On today's BradCast, the stolen U.S. Supreme Court begins to pay dividends for Republicans and the GOP's deadly Senate healthcare legislation continues to take much-deserved heat from all sides, including doctors, Nobel laureate economists and now the non-partisan Congressional Budget Office. [Audio link to show is posted below.]

But, first up today, Kansas Sec. of State Kris Kobach, the long-time "voter fraud" fraudster who has been tapped to head up President Trump's so-called "Election Integrity Commission" (actually, a voter suppression commission), has been sanctioned by a federal court for "deceptive conduct" in the ACLU's case against his attempted proof-of-citizenship voter registration restrictions. That's almost the best news we have on tap today, though we do manage to find a few bright spots here and there.

The CBO on Monday came out with its score of the Senate Republicans' legislation to repeal the Affordable Care Act ("ObamaCare") and finds it will result in 22 million fewer Americans having access to health care coverage by 2026, with 15 million losing coverage in 2018 alone! Despite that, and with still more groups (now including both the American Medical Association and a group of Nobel Prize winning economists) excoriating the Republican bill, Senate leadership still vows a vote before the July 4th holiday recess this week.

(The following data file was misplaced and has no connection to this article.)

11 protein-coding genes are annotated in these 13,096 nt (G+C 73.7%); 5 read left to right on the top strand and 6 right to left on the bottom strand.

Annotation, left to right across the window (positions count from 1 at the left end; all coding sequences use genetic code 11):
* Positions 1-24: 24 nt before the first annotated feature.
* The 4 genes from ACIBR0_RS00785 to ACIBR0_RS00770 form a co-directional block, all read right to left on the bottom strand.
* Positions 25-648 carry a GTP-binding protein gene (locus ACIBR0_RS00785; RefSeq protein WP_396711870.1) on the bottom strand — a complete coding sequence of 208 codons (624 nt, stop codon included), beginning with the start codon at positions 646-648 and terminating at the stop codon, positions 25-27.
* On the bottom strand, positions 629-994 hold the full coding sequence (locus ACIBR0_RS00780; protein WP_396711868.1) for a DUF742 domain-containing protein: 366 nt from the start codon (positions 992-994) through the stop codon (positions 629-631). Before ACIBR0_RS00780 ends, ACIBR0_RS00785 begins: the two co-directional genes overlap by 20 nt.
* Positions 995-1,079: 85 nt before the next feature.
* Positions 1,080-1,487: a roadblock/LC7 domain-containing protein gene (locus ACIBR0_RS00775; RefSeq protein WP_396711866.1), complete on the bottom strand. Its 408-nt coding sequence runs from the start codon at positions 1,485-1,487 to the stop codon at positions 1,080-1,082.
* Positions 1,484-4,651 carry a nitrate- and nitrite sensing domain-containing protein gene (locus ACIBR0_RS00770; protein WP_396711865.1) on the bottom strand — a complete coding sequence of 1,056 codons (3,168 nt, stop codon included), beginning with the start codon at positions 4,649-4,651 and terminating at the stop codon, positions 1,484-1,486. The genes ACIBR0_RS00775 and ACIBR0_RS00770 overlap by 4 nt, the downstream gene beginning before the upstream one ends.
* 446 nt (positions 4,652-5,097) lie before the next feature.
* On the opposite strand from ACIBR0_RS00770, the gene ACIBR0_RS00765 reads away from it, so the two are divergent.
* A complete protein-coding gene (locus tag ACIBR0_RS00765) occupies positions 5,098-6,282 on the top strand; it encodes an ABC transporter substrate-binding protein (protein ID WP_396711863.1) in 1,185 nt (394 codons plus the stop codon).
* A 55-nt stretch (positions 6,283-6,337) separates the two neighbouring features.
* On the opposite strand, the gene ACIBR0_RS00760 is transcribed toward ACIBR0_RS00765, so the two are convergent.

Meanwhile, the U.S. Supreme Court session came to a close on Monday, with the Court allowing some of Trump's Executive Order "travel ban" to be implemented in advance of a full hearing now scheduled for next October, when the Court's new session begins, in what my guest today describes as a "qualified victory" for the Administration. The Supremes also issued a ruling today requiring state officials to allow same-sex parents to be listed on birth certificates, and scheduled a hearing for next session regarding businesses who choose to discriminate against same-sex couples, in what my guest, legal journalist MARK JOSEPH STERN of Slate.com, describes as a case that could seriously imperil non-discrimination laws for the LGBTQ community and become a full-blown "constitutional catastrophe" in the bargain. Stern argues that the birth certificate opinion reveals the position of Justice Neil Gorsuch ("he of the stolen seat"), to be "a surefire vote against LGBTQ rights" and "just as bad" as the late Antonin Scalia on such matters.